A bit of background. Many times on this blog we have reported on the perverse results of a purely housing led and projecting trends based standard method, when in growth areas you need a jobs led projecting plans based forward looking method. A good example being the inconsistency of PINs at Local Plans LPIs, allowing jobs led at Doncaster but not at Darlington. Is one a growth area in need of levelling up and the other not? The reasons is the useless fudginess of NPPG saying growth areas can be an exceptional circumstance but not defining where growth areas are. Since when was growth and levelling up the exception rather than the rule?

I wont go through the commission’s method, which is based on extra homes needed to fill extra jobs, and the internal net migration needed to fill those jobs.

Lets look at the result:

To get to a levelled-up world under this scenario over 30 years, Birmingham would need 12,430 net additions per annum, compared to only 4,829 per annum under the standard method, or an additional 7,600 homes per annum. Next is Manchester, followed by Bradford, Liverpool, County Durham and Barking & Dagenham in London. Again, this is not saying that building this number of homes would deliver levelling up, it is saying that levelling up in the manner described would necessitate this number of homes being built.

Thats 372,000 houses additional for Brum over 30 years, the Size of Milton Keynes, for a city where an inspector has found its need cannot be met without Green Belt Loss.

So for local groups on the edge of Margate, Reigate, Tonbridge Wells or wherever saying ‘why cant this growth go to levelling up areas’?, well it maybe should be the housing has to go somewhere and of those top 6 areas only Liverpool has additional brownfield capacity, over and above the ridiculously backfired urban uplift (no single policy change ever has led to such an acceleration of proposed Green Belt loss). So what they are saying in ‘northern oiks, stay up north and don’t build in the Surrey and Kent Green Belt but in the Sheffield, Leeds, Manchester and Brum Green Belts’.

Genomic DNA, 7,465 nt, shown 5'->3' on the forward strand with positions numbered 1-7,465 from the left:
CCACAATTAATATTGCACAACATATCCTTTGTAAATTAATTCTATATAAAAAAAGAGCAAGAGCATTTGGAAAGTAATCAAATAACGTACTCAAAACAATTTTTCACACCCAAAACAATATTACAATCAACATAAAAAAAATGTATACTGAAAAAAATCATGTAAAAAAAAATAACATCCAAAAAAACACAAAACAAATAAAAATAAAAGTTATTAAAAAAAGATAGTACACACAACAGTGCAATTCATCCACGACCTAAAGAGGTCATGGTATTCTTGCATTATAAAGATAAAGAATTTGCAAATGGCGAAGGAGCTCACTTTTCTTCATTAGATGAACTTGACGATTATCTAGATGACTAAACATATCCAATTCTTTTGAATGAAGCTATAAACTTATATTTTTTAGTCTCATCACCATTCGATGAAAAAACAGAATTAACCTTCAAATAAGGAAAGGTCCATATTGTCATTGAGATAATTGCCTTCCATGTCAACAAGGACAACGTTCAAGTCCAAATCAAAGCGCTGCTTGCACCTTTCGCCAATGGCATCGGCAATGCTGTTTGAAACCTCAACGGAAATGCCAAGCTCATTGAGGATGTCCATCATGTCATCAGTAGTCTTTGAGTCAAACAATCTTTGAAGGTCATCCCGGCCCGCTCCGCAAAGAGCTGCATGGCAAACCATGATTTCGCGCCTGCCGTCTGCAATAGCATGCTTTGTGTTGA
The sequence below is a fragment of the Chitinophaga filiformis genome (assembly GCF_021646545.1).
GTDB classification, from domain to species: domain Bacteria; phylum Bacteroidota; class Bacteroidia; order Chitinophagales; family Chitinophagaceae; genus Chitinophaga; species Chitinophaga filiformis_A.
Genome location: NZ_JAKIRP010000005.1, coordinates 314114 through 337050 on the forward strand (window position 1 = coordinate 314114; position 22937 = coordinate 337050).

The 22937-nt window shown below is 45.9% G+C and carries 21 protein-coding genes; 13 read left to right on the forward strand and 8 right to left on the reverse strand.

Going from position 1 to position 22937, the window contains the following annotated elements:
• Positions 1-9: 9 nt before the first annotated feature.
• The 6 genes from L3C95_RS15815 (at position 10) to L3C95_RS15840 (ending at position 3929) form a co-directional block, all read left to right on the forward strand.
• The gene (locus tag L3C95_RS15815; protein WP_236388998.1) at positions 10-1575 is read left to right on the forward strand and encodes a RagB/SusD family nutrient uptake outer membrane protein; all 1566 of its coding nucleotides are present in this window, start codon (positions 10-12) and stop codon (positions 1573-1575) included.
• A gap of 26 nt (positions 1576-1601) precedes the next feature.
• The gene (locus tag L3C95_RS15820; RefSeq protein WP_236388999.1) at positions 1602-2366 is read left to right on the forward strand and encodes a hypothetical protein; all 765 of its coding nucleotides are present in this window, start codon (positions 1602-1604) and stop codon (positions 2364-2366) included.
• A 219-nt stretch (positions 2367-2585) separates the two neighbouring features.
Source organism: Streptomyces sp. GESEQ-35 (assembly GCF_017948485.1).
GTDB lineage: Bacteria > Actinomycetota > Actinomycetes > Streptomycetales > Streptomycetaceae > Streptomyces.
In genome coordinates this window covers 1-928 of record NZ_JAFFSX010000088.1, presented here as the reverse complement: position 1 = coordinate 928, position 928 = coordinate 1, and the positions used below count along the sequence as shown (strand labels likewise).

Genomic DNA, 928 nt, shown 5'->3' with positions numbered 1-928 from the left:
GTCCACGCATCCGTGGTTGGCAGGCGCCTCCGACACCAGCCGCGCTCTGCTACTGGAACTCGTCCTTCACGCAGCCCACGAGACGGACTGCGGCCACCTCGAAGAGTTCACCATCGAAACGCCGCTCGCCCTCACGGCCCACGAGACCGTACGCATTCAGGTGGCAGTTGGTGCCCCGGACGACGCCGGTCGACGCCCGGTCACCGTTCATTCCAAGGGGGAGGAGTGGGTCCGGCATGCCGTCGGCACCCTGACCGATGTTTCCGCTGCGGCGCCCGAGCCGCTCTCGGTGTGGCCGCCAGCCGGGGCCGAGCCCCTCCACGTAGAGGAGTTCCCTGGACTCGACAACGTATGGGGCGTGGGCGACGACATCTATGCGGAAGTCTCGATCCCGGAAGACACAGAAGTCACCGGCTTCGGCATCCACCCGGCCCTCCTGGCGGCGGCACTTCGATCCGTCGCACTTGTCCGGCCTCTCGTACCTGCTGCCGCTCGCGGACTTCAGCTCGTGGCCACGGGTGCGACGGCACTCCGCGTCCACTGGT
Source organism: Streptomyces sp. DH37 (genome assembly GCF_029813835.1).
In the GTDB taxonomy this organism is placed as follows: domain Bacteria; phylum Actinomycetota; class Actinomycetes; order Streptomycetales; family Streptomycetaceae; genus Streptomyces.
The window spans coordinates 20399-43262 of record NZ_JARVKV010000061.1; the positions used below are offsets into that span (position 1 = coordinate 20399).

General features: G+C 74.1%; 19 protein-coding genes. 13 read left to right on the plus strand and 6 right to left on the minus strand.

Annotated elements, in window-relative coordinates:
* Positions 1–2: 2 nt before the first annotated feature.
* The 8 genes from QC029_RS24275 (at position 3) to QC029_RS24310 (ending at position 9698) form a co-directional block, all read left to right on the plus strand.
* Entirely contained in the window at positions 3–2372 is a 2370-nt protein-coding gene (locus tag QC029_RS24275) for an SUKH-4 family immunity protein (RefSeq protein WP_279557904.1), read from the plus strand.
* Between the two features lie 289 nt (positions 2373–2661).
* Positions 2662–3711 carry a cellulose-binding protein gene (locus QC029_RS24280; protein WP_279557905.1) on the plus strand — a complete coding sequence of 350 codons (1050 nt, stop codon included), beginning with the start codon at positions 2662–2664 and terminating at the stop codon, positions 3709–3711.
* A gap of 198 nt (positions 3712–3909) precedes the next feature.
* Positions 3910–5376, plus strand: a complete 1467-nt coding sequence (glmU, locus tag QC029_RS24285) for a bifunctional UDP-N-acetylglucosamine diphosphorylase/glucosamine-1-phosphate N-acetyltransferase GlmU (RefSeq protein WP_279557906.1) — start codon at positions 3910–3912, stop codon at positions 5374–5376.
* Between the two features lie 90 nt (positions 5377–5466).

Seeing an opening from a naïve new SoS keen to grasp any straw from revolting Nimby Constituencies that looks levelling up the BBC members must think ‘keerching’ we finally can get those optioned Green Belt Sites outside the South East released.

Planning is hard. People migrating to a job must come from somewhere. Because the standard method is not a standard model (and by definition therefore becomes a mathematically inconsonant mispecified model); we need a standard model based on mathematically consistent (in accounting terms where losses and gains balance) economic growth scenarios by region (its how the Irish do it), and the per LPA numbers should return back to strategic planning per functional economic region. A clumsy fudged spreadsheet just cant cut it.

Gove – Planning Reforms have been “mischaracterised” by many people.

Michael Gove has insisted that the government’s controversial planning reforms have been “mischaracterised” by many people.

The housing secretary, answering questions in the House of Commons yesterday, spoke publicly for the first time about the reforms, which have been dubbed a ‘developer’s charter’ by opponents.

Gove appeared keen to present his impending overhaul of planning policy as an improvement on existing proposals, rather than a complete scrapping of the reforms.

He said: “It is only fair to say that the planning white paper was mischaracterised by many.

“There is so much that is good in it, but it is important that we listen to concerns that were expressed in order to ensure that an already powerful and compelling suite of proposals is even more effective.”

Gove had earlier said he was currently considering all the responses to the white paper and will make announcements “on the next steps in due course.”

The controversy was blamed by many for the Conservatives’ shock by-election defeat in Chesham and Amersham earlier this year.

Gove also said in yesterday’s debate that “many people would welcome new housing development enthusiastically” if they had the assurance of knowing that there was “sufficient investment in infrastructure” so that there was not additional pressure on public services and utilities. He said this has been incorporated into the government’s thinking on planning reform.

Is Rishi Announcing New Money for Brownfield Housing in Budget or Doing a Grant Shapps and rebadging old Programmes

The latter. The 400m Brownfield Fund to Mayoral Combined Authorities plus 100 million elsewhere announced in 2020 one year spending review (but 4 year programme), totals 4bn over 4 years. Over the 4 years of the 2021 CSR the 4bn leaked to BBC today amounts to eeer 4bn. In other words not a penny extra for brownfield housing. Pretending to switch priorities, no switch.